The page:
Picking Types of Tulips
Don’t be confused by all the “classes” or types of tulips. All you need to know is that the major groups bloom at different times, in succession, just like a flower parade. So it’s important.
When we say “Early Spring” that means early spring in your area, (A surprise late freeze won’t hurt them.) Then comes Mid-Spring, Late Spring, and Very Late Spring. If you plant some for each time period this fall, you’ll have at least 2 ½, maybe 3 months of fantastic full bloom in spring. These are the major blooming groups:
Early Spring Bloom
Single Early and Double Early Tulips, plus lots of the smaller bulbs. (Crocus, Grape Hyacinth, etc.) Choose our Double Early Mix, and you’ll have full-petaled double tulips that people often mistake for peonies—magnificent in a rainbow of colors. One of the most famous Early Singles is Purple Prince, a classic with the brightest, deepest purple of them all. Another early-blooming treat is our “Miniature Mix” that includes some of the wild tulips, all the size of a crocus.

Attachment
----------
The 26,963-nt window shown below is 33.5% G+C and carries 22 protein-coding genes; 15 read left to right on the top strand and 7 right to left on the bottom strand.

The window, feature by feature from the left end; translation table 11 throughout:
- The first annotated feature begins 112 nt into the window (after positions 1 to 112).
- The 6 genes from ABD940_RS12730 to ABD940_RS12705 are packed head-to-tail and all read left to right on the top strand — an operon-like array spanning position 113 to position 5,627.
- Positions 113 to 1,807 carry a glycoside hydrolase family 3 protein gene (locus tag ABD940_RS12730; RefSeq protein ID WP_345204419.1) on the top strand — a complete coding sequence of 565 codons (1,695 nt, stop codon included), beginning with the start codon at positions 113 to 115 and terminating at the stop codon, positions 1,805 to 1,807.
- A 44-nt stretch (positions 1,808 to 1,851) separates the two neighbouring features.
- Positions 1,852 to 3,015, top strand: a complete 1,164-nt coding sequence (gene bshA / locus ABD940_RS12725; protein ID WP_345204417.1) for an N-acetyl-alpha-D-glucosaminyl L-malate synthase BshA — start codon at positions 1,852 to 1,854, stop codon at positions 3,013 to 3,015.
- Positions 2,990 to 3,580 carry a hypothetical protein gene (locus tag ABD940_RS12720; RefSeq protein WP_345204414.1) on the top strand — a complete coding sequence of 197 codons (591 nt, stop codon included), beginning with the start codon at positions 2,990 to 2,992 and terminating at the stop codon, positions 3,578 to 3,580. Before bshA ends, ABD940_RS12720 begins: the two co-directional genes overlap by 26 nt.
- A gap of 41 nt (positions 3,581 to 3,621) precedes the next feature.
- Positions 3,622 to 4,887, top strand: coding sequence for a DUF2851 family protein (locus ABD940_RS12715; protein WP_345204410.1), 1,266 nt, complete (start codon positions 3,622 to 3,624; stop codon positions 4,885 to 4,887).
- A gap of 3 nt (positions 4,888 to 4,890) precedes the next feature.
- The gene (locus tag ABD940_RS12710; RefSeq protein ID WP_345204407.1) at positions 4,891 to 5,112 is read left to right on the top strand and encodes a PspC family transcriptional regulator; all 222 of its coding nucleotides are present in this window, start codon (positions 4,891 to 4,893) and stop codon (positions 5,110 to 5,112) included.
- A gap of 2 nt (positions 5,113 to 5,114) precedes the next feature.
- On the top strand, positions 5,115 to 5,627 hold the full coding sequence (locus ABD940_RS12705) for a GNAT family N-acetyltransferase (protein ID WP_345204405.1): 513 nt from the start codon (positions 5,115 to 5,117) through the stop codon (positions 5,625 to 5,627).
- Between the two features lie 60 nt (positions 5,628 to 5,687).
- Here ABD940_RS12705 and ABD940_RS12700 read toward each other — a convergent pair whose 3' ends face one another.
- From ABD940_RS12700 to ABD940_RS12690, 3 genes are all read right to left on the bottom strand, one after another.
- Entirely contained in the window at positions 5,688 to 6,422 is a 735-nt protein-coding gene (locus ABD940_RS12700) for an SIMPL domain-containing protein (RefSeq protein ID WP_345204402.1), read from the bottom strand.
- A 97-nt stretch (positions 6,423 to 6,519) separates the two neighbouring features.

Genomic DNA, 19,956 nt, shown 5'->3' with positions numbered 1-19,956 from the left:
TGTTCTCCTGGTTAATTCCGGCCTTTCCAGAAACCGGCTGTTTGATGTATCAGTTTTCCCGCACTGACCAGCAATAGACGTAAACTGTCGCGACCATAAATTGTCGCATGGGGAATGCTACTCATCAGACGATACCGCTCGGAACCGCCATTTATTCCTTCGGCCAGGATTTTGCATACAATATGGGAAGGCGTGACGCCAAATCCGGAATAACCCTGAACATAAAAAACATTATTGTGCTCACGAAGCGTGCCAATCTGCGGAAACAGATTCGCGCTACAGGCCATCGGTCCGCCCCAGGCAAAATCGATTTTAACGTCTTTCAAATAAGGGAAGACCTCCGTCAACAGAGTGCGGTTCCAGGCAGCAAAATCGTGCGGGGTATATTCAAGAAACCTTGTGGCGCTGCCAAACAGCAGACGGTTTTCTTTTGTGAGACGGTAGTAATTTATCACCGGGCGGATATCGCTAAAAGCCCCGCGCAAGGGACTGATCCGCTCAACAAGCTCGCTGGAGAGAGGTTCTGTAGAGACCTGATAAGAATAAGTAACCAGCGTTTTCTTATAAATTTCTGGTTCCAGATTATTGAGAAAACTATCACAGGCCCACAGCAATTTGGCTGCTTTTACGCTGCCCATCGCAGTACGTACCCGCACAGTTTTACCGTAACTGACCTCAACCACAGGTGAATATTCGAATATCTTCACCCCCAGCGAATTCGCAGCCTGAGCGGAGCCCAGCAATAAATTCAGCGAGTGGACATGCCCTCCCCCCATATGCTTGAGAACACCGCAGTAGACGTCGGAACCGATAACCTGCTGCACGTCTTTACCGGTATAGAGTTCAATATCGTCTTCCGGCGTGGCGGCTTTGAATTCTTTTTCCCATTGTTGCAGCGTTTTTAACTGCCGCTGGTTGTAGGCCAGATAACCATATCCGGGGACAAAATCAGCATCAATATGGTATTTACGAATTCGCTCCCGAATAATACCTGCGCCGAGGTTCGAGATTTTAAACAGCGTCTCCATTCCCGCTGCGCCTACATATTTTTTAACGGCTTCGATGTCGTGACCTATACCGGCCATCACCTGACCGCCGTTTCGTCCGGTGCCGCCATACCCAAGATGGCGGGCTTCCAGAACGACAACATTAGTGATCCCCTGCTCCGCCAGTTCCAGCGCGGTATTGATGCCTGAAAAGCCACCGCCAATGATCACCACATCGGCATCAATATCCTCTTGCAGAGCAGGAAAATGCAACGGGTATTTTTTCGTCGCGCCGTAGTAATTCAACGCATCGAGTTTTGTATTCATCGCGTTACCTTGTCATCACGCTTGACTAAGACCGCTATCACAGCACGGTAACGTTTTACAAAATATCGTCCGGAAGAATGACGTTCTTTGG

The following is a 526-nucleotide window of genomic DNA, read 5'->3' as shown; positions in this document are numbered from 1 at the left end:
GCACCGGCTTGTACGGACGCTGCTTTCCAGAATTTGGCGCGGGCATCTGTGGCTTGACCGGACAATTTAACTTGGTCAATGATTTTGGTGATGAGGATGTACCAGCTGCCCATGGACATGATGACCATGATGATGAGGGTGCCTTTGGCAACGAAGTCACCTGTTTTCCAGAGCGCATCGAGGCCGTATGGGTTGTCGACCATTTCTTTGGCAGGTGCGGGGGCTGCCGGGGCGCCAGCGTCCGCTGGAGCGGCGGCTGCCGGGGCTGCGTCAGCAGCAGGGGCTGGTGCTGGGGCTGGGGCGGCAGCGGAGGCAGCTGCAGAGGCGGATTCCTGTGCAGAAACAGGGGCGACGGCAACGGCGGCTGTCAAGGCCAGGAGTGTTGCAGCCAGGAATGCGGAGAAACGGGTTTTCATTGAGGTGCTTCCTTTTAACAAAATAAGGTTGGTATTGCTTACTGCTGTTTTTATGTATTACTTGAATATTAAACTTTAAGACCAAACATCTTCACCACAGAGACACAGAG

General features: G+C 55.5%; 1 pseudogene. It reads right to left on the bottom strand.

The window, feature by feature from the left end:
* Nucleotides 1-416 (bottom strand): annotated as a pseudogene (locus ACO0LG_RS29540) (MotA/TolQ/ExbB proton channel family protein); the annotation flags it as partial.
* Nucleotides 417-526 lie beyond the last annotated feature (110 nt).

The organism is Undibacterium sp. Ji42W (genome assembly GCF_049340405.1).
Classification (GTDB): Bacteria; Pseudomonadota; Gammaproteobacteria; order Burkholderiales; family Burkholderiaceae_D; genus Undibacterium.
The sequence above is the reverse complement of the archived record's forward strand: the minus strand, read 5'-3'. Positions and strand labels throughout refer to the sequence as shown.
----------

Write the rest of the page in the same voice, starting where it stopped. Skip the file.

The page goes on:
Mid Spring Bloom
Triumph Tulips. Triumphs are famous for the widest choice of colors, with the classic cup-shaped blooms. (They’re the florists’ favorite.) You can see their delicate shading of color and beautiful blooms in our Pastel Tulips Mix.
Mid to Late Spring Bloom
Darwin Hybrid Tulips (Perennial, tallest, very large blooms.) The most popular are the ones with “Apeldoorn” in the name (That’s a city in Holland.), Pink Impression, Red Impression, and Golden Parade.
Very Late Spring Bloom
Double Late, Single Late, and Lily-flowered tulips. A very famous and well-loved Single Late Tulip is “Queen of the Night,” the world-renowned “black” tulip. (It’s not really black, but very dark, dark purple, and looks dramatically black in the garden.) My favorite Single Late is a bi-color called “Blushing Beauty.” I planted lots of that one last year in large pots, and it was sensational. For a Double Late, there’s nothing like the world-famous double pink “Angelique.” Everybody loves it.